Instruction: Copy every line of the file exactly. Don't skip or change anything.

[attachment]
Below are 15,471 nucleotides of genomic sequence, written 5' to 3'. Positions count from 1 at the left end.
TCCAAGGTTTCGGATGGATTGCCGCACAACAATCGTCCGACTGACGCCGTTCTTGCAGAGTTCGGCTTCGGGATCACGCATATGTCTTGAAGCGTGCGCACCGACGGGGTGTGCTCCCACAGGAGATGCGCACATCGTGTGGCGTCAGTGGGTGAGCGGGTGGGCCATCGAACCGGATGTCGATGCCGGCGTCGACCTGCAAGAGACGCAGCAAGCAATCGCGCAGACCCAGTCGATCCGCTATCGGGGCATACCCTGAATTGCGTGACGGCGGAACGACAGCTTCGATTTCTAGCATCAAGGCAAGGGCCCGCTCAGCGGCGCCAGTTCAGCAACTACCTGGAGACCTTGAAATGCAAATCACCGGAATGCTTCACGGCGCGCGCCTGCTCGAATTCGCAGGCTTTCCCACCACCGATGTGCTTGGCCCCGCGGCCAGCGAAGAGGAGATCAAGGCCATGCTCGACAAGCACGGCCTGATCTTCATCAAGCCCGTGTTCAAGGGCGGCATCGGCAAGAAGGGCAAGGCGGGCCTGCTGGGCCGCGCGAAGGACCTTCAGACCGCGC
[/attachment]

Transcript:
Below are 15,471 nucleotides of genomic sequence, written 5' to 3'. Positions count from 1 at the left end.
TCCAAGGTTTCGGATGGATTGCCGCACAACAATCGTCCGACTGACGCCGTTCTTGCAGAGTTCGGCTTCGGGATCACGCATATGTCTTGAAGCGTGCGCACCGACGGGGTGTGCTCCCACAGGAGATGCGCACATCGTGTGGCGTCAGTGGGTGAGCGGGTGGGCCATCGAACCGGATGTCGATGCCGGCGTCGACCTGCAAGAGACGCAGCAAGCAATCGCGCAGACCCAGTCGATCCGCTATCGGGGCATACCCTGAATTGCGTGACGGCGGAACGACAGCTTCGATTTCTAGCATCAAGGCAAGGGCCCGCTCAGCGGCGCCAGTTCAGCAACTACCTGGAGACCTTGAAATGCAAATCACCGGAATGCTTCACGGCGCGCGCCTGCTCGAATTCGCAGGCTTTCCCACCACCGATGTGCTTGGCCCCGCGGCCAGCGAAGAGGAGATCAAGGCCATGCTCGACAAGCACGGCCTGATCTTCATCAAGCCCGTGTTCAAGGGCGGCATCGGCAAGAAGGGCAAGGCGGGCCTGCTGGGCCGCGCGAAGGACCTTCAGACCGCGC